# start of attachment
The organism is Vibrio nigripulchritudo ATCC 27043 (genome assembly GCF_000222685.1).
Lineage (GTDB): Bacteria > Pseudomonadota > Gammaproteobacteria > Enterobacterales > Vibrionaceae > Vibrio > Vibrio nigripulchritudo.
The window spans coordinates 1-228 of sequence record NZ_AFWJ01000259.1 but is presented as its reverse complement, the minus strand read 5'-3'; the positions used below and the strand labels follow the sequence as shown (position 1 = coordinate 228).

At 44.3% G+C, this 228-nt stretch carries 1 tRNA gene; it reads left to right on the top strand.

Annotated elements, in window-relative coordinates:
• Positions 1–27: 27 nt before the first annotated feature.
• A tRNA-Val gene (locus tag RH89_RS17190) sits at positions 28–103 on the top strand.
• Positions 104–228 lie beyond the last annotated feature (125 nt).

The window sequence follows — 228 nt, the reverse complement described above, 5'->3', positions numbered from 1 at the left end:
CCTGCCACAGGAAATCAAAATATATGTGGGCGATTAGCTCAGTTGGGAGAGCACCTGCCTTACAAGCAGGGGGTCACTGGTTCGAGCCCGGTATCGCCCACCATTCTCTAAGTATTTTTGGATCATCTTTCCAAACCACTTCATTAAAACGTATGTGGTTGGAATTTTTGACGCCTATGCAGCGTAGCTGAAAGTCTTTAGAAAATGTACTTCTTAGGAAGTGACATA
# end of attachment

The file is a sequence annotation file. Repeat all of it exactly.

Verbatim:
The organism is Vibrio nigripulchritudo ATCC 27043 (genome assembly GCF_000222685.1).
Lineage (GTDB): Bacteria > Pseudomonadota > Gammaproteobacteria > Enterobacterales > Vibrionaceae > Vibrio > Vibrio nigripulchritudo.
The window spans coordinates 1-228 of sequence record NZ_AFWJ01000259.1 but is presented as its reverse complement, the minus strand read 5'-3'; the positions used below and the strand labels follow the sequence as shown (position 1 = coordinate 228).

At 44.3% G+C, this 228-nt stretch carries 1 tRNA gene; it reads left to right on the top strand.

Annotated elements, in window-relative coordinates:
• Positions 1–27: 27 nt before the first annotated feature.
• A tRNA-Val gene (locus tag RH89_RS17190) sits at positions 28–103 on the top strand.
• Positions 104–228 lie beyond the last annotated feature (125 nt).

The window sequence follows — 228 nt, the reverse complement described above, 5'->3', positions numbered from 1 at the left end:
CCTGCCACAGGAAATCAAAATATATGTGGGCGATTAGCTCAGTTGGGAGAGCACCTGCCTTACAAGCAGGGGGTCACTGGTTCGAGCCCGGTATCGCCCACCATTCTCTAAGTATTTTTGGATCATCTTTCCAAACCACTTCATTAAAACGTATGTGGTTGGAATTTTTGACGCCTATGCAGCGTAGCTGAAAGTCTTTAGAAAATGTACTTCTTAGGAAGTGACATA